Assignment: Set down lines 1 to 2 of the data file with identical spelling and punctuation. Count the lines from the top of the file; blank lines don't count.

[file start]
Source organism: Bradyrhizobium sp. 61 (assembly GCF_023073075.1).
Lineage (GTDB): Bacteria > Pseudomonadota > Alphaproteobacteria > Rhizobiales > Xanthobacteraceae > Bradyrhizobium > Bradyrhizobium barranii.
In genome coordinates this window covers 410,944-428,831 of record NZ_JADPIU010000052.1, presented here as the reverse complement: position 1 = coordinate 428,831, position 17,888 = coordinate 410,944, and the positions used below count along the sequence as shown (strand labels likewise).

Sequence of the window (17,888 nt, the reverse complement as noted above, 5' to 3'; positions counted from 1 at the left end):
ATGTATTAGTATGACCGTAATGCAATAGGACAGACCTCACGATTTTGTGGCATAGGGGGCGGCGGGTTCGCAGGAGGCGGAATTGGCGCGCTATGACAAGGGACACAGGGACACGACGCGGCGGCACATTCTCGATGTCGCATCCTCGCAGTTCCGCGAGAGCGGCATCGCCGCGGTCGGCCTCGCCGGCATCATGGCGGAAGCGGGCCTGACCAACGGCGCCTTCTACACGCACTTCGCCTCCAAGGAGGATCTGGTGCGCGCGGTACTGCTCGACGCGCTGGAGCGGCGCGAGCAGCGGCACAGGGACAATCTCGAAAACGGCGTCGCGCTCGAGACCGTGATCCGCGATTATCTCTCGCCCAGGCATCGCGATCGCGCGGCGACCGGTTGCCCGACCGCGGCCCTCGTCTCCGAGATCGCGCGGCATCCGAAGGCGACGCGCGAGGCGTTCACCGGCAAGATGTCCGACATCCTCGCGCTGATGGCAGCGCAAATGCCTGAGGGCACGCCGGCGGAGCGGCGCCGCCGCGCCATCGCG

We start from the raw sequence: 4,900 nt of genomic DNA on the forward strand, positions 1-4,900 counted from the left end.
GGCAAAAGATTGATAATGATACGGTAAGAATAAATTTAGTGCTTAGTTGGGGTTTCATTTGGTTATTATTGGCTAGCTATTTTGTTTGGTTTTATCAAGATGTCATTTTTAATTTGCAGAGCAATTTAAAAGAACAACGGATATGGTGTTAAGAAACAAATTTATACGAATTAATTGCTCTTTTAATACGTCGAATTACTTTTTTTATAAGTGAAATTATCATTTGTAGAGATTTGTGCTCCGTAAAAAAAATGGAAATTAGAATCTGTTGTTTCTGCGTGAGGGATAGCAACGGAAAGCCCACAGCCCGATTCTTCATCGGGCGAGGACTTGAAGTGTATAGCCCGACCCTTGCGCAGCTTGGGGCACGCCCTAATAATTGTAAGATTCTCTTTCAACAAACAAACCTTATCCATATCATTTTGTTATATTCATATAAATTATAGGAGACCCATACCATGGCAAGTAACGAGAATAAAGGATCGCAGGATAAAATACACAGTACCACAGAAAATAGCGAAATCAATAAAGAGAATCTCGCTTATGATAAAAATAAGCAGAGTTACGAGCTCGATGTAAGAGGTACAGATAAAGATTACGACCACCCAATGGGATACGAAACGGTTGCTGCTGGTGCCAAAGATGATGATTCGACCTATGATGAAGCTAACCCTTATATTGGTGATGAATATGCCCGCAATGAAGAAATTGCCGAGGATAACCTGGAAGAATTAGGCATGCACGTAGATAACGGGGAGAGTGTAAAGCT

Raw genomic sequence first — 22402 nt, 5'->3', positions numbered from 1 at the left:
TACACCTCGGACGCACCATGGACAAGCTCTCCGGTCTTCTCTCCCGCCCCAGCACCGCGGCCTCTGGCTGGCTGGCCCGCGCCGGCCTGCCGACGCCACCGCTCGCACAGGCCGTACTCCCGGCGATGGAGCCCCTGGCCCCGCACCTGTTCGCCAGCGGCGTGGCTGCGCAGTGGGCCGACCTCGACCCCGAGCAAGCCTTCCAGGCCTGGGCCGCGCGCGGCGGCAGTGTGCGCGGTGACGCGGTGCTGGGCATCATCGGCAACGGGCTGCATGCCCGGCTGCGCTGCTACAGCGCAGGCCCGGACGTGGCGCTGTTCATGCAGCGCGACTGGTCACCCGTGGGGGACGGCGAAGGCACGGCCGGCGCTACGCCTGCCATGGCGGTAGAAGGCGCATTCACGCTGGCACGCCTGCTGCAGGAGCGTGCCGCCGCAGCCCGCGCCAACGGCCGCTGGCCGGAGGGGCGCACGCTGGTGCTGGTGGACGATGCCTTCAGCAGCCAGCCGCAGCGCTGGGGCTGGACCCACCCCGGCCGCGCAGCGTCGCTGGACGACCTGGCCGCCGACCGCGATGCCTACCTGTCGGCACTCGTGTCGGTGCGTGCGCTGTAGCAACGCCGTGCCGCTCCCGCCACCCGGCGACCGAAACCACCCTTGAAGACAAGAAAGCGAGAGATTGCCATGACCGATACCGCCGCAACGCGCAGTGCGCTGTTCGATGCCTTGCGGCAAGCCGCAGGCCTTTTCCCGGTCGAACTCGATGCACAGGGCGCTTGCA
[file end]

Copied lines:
Source organism: Bradyrhizobium sp. 61 (assembly GCF_023073075.1).
Lineage (GTDB): Bacteria > Pseudomonadota > Alphaproteobacteria > Rhizobiales > Xanthobacteraceae > Bradyrhizobium > Bradyrhizobium barranii.